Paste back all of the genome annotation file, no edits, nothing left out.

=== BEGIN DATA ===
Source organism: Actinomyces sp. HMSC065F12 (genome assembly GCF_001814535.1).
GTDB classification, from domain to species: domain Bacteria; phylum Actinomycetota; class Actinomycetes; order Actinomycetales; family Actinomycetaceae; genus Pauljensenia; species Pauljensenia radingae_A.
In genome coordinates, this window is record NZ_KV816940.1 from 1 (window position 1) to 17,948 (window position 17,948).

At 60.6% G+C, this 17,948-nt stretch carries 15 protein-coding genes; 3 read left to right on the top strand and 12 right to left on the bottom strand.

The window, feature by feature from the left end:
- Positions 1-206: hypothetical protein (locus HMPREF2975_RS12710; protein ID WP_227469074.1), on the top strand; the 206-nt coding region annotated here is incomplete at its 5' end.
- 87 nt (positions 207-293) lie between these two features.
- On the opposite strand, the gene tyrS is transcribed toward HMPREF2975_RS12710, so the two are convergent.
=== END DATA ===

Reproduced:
Source organism: Actinomyces sp. HMSC065F12 (genome assembly GCF_001814535.1).
GTDB classification, from domain to species: domain Bacteria; phylum Actinomycetota; class Actinomycetes; order Actinomycetales; family Actinomycetaceae; genus Pauljensenia; species Pauljensenia radingae_A.
In genome coordinates, this window is record NZ_KV816940.1 from 1 (window position 1) to 17,948 (window position 17,948).

At 60.6% G+C, this 17,948-nt stretch carries 15 protein-coding genes; 3 read left to right on the top strand and 12 right to left on the bottom strand.

The window, feature by feature from the left end:
- Positions 1-206: hypothetical protein (locus HMPREF2975_RS12710; protein ID WP_227469074.1), on the top strand; the 206-nt coding region annotated here is incomplete at its 5' end.
- 87 nt (positions 207-293) lie between these two features.
- On the opposite strand, the gene tyrS is transcribed toward HMPREF2975_RS12710, so the two are convergent.